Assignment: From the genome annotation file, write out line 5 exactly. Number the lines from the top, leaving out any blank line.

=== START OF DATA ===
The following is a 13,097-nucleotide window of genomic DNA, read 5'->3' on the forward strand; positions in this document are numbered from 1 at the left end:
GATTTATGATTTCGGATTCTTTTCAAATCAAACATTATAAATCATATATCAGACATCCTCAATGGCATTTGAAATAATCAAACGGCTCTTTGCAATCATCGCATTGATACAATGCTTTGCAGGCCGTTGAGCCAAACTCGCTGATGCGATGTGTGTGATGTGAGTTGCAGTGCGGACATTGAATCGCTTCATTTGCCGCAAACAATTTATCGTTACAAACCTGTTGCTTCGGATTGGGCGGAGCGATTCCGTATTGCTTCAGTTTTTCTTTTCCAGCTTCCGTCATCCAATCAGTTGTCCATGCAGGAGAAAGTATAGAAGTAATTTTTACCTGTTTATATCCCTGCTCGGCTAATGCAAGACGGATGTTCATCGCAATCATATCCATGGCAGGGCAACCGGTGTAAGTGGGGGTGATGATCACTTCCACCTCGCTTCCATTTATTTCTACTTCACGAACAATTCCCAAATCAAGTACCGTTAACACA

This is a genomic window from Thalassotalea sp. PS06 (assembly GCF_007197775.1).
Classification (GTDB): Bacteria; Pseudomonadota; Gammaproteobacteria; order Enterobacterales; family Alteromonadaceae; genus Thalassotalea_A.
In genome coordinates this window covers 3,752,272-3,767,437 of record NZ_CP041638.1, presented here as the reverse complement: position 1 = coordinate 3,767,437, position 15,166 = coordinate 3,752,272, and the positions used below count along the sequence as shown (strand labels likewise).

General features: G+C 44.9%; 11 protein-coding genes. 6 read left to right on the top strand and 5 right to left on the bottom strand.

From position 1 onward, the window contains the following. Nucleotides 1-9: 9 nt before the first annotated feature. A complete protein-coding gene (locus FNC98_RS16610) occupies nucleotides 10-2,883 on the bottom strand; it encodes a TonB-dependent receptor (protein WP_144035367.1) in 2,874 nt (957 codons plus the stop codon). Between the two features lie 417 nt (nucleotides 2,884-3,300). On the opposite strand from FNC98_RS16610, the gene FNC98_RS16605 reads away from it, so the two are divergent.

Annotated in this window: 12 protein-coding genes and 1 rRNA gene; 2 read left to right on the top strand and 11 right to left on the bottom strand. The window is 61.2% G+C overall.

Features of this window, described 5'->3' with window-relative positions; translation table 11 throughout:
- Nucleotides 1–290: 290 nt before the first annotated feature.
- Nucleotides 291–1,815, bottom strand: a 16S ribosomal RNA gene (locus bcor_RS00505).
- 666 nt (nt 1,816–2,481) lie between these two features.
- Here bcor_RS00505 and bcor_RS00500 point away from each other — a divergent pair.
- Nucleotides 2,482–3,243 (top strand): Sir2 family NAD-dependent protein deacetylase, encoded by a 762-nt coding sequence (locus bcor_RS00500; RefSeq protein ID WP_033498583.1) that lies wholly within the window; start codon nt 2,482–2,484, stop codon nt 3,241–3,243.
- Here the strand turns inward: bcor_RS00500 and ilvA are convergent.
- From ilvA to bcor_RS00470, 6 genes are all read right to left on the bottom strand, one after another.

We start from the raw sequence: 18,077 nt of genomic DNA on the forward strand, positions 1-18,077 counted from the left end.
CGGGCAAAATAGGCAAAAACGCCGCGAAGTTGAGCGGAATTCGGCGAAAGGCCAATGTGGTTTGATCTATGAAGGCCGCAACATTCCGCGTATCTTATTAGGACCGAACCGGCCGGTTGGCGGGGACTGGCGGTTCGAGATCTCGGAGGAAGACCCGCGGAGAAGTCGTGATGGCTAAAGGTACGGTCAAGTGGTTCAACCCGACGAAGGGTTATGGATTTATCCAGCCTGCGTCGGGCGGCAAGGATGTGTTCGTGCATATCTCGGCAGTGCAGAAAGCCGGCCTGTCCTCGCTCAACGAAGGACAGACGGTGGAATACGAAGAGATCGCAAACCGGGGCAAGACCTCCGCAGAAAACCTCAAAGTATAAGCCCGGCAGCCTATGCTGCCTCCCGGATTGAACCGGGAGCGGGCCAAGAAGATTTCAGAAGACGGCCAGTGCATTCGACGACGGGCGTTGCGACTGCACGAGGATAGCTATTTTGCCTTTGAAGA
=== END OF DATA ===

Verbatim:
In genome coordinates this window covers 3,752,272-3,767,437 of record NZ_CP041638.1, presented here as the reverse complement: position 1 = coordinate 3,767,437, position 15,166 = coordinate 3,752,272, and the positions used below count along the sequence as shown (strand labels likewise).